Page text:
To measure high Tfp retraction forces from N. gonorrhoeae, we developed a new assay based on elastic micropillars by modifying previously published methods [16,17]. Our force sensor consists of an array of evenly spaced micropillars made of an elastic hydrogel (Figure 1A and 1B, and Video S1, to see a video of the device). A pulling force exerted on a pillar, such as that imposed by an attached pilus fiber, causes a displacement of the pillar tip. This displacement can be correlated to the force applied on the pillar after proper calibrations. Modifying the elastic properties of the gel, we were able to vary the stiffness of the pillars from 100 to 500 pN/μm. This allowed us to record forces in the pN to nanonewton (nN) range. Bacteria were seeded on these force sensors in Dulbecco's modified Eagle's medium (DMEM) tissue culture medium, allowed to interact with each other as in an infection assay, and the displacement of the pillars adjacent to the bacteria was recorded. The motion of the pillars revealed two types of pulling behavior from the bacteria. As reported previously [13], we observed transient retraction events—or pulls—lasting anywhere from a few tenths of a second to several seconds, with a magnitude <100 pN (1, trace β in Figure 1C). We also recorded much longer retraction events lasting from a few seconds to several hours, which exerted much higher forces of between 200 pN and 1 nN (2, trace β in Figure 1C). Until now, retraction events of this magnitude have never been seen in N. gonorrhoeae. In all cases, only a few pillars were observed to be moving at a given time relative to stationary neighboring pillars (trace α in Figure 1C), showing that these retraction events were specific to particular pillars. Tfp retraction forces under those conditions were up to 10 times higher than those recorded for a single Tfp filament.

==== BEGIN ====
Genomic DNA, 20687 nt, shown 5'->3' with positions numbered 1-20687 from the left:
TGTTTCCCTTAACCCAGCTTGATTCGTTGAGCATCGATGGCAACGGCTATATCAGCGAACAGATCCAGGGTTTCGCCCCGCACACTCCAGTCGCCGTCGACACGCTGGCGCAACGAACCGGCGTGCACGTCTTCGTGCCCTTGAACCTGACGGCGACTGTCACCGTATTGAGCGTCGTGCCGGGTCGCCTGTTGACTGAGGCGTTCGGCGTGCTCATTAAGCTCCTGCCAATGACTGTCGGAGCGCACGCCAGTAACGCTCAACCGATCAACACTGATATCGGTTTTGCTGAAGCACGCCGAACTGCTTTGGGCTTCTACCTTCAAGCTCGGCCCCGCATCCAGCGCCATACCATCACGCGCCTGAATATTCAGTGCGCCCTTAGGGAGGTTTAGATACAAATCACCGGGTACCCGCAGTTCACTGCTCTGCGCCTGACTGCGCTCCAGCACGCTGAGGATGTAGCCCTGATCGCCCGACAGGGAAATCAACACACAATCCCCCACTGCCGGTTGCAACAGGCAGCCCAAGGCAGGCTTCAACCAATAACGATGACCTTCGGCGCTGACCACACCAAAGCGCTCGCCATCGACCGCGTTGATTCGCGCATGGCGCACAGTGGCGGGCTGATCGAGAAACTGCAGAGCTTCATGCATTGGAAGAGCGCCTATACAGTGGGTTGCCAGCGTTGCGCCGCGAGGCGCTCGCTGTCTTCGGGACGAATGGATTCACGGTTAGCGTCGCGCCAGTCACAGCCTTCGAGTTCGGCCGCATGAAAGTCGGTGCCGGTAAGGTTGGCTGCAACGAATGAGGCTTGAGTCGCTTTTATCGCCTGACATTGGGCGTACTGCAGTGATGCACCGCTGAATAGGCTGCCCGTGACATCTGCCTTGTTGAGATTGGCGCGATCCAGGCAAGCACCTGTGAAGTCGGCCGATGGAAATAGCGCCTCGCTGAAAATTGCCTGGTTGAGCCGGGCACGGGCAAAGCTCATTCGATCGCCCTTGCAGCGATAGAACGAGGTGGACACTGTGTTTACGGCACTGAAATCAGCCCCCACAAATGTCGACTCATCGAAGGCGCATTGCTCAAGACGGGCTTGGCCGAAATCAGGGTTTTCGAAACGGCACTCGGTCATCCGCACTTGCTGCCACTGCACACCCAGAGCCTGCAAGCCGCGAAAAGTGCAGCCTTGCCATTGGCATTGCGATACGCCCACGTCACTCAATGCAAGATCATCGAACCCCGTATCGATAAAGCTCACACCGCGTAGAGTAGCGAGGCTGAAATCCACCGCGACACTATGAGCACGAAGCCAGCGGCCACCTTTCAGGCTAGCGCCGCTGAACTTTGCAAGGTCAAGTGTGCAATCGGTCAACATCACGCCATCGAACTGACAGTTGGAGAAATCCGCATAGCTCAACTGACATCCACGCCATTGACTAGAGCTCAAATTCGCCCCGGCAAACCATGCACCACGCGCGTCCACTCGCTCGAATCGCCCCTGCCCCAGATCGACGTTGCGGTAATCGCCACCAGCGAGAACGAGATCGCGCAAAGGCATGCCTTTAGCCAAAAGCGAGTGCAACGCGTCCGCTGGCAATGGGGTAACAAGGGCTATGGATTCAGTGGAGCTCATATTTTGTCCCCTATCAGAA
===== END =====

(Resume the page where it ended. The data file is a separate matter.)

Figure 1. N. gonorrhoeae Tfp Can Exert Forces in the nN Range

(A) Schematic of the force measurement assay used in this study.

(B) SEM micrograph of a microcolony with Tfp pulling on pillars (here the pillars are molded in polydimethylsiloxane, a widely used, silicon-based polymer, to enable SEM). Scale bar = 2 μm.

(C) Time course of the force exerted on a pillar. (1, trace β): short-lived, low-force pulling event. (2, trace β): long-lived, high-force event. Trace α shows a neighboring pillar that did not move.

(D and E), Histograms of the forces recorded in static studies for WT MS11 in DMEM (D) or in DMEM + BSA (E). Inserts are differential interference contrast images of representative microlonies in the samples. Scale bar=5 μm.

(F and G), Histograms of the forces recorded in dynamic studies of WT MS11 in DMEM (F) or DMEM + BSA (G). Inserts represent close-ups of the tail of each force distribution curve (forces between 200 pN and 1000 pN).